On May 12, 2016, the EPA took another set of steps to cut methane emissions from the oil and natural gas industry and stay on track to achieve its goal of cutting methane emissions from the oil and gas sector by 40-45% from 2012 levels by 2025. In addition to curbing emissions of methane, the new rule will reduce levels of smog-forming volatile organic compounds (VOCs) and toxic air pollutants from new, reconstructed and modified oil and gas sources.
Building on its 2012 requirements to reduce VOC emissions, the EPA has updated the New Source Performance Standards (NSPS). The final NSPS will yield significant reductions in methane emissions from new, reconstructed and modified processes and equipment, along with reducing VOC emissions from sources not covered in the agency’s 2012 rules. These sources include hydraulically fractured oil wells and equipment used across the industry that was not regulated in the agency’s 2012 rules. The final rule also requires owners/operators to find and repair leaks, also known as “fugitive emissions,” which can be a significant source of both methane and VOC pollution.
Most sources subject to the 2012 VOC reduction requirements also are covered by the new requirements to reduce methane. Moreover, they will not have to install additional controls, because the controls to reduce VOCs also reduce methane.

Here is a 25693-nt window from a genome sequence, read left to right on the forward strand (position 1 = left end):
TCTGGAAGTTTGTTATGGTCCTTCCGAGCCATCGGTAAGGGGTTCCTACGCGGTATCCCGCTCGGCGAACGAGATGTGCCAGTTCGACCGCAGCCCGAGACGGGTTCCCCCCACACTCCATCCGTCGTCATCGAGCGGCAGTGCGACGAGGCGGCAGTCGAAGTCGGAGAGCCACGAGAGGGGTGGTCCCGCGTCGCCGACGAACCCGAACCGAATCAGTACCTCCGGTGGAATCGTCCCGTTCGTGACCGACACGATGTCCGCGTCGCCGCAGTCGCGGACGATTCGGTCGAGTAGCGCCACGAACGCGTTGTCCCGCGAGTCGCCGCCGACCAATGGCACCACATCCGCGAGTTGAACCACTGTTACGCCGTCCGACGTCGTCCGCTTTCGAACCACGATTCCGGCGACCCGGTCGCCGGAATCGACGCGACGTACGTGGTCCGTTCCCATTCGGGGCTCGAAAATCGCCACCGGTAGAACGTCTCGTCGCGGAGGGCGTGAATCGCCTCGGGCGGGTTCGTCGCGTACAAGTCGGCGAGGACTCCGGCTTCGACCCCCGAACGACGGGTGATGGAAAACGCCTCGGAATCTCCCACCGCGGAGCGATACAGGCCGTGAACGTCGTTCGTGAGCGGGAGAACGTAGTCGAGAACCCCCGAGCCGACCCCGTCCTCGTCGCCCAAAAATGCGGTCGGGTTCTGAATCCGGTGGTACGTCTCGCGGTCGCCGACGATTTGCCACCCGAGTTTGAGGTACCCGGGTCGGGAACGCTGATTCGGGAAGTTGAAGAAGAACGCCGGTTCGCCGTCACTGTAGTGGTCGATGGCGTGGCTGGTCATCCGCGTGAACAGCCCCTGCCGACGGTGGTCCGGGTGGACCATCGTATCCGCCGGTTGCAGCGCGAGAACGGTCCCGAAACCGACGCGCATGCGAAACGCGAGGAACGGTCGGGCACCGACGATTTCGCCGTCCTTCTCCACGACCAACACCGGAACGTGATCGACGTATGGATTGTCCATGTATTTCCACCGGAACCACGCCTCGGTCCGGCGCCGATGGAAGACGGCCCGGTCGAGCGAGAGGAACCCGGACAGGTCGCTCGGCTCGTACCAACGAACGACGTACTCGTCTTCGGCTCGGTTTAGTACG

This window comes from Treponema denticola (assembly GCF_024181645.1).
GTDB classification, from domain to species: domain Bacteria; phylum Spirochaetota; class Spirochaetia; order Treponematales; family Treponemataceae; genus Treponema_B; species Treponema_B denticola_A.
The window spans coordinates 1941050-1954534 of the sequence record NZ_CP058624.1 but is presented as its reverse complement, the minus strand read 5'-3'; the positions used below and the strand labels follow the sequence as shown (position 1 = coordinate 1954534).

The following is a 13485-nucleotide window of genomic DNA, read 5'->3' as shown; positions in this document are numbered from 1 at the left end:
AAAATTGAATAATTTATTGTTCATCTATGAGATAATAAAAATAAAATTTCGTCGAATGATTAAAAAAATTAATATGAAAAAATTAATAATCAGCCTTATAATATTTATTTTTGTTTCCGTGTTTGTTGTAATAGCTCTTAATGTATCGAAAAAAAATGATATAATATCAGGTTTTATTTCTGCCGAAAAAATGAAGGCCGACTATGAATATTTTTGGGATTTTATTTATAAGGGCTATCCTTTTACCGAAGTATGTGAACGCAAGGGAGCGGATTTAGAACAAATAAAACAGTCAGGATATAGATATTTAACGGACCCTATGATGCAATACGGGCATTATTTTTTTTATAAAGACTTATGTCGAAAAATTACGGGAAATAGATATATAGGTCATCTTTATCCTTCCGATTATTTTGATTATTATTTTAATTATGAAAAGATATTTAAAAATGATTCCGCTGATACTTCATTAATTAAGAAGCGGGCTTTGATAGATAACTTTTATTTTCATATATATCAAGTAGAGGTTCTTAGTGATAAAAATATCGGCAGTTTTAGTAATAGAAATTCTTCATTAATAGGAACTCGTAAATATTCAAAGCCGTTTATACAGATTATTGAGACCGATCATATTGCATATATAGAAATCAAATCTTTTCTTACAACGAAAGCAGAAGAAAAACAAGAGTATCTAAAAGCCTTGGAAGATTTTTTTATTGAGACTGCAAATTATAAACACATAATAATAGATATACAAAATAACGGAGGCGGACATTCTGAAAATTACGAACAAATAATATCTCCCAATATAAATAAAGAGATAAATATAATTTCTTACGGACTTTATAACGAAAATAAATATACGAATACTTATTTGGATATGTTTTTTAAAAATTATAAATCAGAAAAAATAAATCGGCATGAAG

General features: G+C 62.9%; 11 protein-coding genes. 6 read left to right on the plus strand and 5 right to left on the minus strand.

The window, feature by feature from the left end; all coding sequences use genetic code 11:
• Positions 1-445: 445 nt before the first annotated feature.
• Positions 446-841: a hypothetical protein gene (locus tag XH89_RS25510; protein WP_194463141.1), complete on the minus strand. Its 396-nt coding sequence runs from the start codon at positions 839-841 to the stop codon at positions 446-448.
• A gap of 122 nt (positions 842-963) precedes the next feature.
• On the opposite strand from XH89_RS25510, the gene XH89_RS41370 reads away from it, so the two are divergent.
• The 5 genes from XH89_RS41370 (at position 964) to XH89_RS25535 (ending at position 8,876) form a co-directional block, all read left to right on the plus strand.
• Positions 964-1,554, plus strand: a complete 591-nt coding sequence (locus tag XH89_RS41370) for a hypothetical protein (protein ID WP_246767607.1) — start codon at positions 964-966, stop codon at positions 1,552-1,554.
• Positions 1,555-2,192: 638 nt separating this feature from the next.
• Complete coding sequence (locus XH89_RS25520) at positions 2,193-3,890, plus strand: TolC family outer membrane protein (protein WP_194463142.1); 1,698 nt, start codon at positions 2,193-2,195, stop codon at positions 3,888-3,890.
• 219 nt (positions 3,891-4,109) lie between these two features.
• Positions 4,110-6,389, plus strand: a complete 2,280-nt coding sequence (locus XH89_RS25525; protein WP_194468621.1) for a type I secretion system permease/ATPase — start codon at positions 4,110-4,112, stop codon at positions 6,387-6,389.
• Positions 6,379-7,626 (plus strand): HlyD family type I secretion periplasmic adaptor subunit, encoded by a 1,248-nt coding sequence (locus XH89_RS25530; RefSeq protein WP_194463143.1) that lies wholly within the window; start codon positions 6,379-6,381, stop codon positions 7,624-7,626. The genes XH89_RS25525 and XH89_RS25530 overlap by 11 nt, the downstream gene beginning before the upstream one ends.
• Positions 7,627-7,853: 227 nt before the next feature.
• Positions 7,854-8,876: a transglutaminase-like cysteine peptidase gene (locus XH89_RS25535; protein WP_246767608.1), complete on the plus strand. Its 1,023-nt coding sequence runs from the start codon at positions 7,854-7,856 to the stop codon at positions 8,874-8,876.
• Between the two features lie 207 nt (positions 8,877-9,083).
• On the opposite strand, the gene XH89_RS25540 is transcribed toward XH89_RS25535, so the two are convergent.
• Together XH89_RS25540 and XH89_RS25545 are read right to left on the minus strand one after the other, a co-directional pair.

EPA issued two rules to clarify permitting requirements: the Source Determination Rule, and a final federal implementation plan to implement the Minor New Source Review Program in Indian country. The final Source Determination Rule clarifies when oil and gas equipment and activities must be deemed a single source when determining whether major source permitting programs apply.
The new rules, which both amend 40 CF part 60 subpart OOOO and add a new subpart OOOOa are comprised of roughly 600 pages of new regulations and are extremely comprehensive. Full details and summary information is available from the EPA’s web site at https://www3.epa.gov/airquality/oilandgas/actions.html